Uriel Sinai/Getty Images
Today is the 21st anniversary of a key date in world history. On this date in 1990, Saddam Hussein invaded Kuwait, setting in motion a train of events that would have fateful consequences for Saddam himself, but also for the United States. Indeed, one could argue that this invasion was the first step in a train of events that did enormous damage to the United States and its position in the world.
Of course, we all know what happened in the first Gulf War. After a brief period of vacillation (and a vigorous public debate on different options), the first Bush administration assembled a large and diverse international coalition and quickly mobilized an impressive array of military power (most of it American). It got approval from the U.N. Security Council for the use of force. Although a number of prominent hawks predicted that the war would be long and bloody, the U.S.-led coalition routed the third-rate Iraqi forces and destroyed much of Saddam's military machine. We then imposed an intrusive sanctions regime that dismantled Iraqi's WMD programs and left it a hollow shell. Despite hard-line pressure to "go to Baghdad," Bush & Co. wisely chose not to occupy the country. They understood what Bush's son did not: Trying to occupy and reorder the politics of a deeply divided Arab country is a fool's errand.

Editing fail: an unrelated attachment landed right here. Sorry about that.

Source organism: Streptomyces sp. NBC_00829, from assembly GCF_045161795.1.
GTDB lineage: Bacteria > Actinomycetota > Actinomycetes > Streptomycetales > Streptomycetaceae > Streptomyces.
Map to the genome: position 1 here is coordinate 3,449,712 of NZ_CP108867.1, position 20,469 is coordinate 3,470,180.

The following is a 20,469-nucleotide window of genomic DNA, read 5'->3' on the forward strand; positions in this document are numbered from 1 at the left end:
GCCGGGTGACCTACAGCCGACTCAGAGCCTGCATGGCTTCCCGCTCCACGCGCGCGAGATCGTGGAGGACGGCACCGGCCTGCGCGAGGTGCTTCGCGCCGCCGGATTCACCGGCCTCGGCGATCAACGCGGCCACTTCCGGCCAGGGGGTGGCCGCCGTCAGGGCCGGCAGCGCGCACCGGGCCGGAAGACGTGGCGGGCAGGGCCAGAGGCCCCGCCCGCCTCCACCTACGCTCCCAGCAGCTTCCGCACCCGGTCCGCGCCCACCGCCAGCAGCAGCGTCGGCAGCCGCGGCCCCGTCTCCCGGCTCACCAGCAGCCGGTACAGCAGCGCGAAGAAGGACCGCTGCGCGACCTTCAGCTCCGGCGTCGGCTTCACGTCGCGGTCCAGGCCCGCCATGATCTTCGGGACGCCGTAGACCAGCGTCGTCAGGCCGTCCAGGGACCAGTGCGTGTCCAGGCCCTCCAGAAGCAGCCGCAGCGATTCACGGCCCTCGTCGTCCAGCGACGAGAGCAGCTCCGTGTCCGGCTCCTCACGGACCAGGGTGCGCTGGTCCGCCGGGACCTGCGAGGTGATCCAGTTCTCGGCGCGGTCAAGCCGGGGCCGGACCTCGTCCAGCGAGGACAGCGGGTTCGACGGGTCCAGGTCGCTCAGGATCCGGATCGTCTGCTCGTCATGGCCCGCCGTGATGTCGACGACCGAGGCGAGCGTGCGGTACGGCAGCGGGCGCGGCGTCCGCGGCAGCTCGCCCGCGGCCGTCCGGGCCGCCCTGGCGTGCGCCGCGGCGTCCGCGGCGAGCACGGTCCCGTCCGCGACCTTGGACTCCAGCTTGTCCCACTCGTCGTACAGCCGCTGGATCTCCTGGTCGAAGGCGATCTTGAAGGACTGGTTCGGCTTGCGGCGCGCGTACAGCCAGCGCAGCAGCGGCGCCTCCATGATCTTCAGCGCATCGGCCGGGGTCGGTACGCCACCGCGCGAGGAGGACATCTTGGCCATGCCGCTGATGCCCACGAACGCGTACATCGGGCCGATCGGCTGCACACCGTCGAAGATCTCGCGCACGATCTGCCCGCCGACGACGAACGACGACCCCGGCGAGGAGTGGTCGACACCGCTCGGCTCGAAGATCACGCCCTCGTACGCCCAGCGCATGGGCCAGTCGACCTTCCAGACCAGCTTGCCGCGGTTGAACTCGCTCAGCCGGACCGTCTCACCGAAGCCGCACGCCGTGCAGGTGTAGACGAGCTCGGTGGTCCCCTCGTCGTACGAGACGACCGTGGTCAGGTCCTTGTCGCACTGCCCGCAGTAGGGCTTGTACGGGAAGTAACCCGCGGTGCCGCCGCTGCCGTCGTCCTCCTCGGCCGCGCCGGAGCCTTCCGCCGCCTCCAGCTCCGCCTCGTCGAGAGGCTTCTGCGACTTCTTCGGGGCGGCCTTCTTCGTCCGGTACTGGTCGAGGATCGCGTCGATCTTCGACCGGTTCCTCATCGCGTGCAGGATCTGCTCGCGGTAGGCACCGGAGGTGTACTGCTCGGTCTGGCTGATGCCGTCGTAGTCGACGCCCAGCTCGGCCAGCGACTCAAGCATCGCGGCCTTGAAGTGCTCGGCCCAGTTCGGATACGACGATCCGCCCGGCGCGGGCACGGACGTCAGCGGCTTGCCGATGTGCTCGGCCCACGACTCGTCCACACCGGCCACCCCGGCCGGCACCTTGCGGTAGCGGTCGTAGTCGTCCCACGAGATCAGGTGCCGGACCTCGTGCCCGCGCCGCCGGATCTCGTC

Unfortunately, the smashing victory in the first Gulf War also set in train an unfortunate series of subsequent events. For starters, Saddam Hussein was now firmly identified as the World's Worst Human Being, even though the United States had been happy to back him during the Iran-Iraq War in the 1980s. More importantly, the war left the United States committed to enforcing "no-fly zones" in northern and southern Iraq.
But even worse, the Clinton administration entered office in 1993 and proceeded to adopt a strategy of "dual containment." Until that moment, the United States had acted as an "offshore balancer" in the Persian Gulf, and we had carefully refrained from deploying large air or ground force units there on a permanent basis. We had backed the Shah of Iran since the 1940s, and then switched sides and tilted toward Iraq during the 1980s. Our goal was to prevent any single power from dominating this oil-rich region, and we cleverly played competing powers off against each other for several decades.
With dual containment, however, the United States had committed itself to containing two different countries -- Iran and Iraq -- who hated each other, which in turn forced us to keep lots of airplanes and troops in Saudi Arabia and Kuwait. We did this, as both Kenneth Pollack and Trita Parsi have documented, because Israel wanted us to do it, and U.S. officials foolishly believed that doing so would make Israel more compliant during the Oslo peace process. But in addition to costing a lot more money, keeping U.S. troops in Saudi Arabia for the long term also fueled the rise of al Qaeda. Osama bin Laden was deeply offended by the presence of "infidel" troops on Saudi territory, and so the foolish strategy of dual containment played no small role in causing our terrorism problem. It also helped derail several attempts to improve relations between the United States and Iran. Dual containment, in short, was a colossal blunder.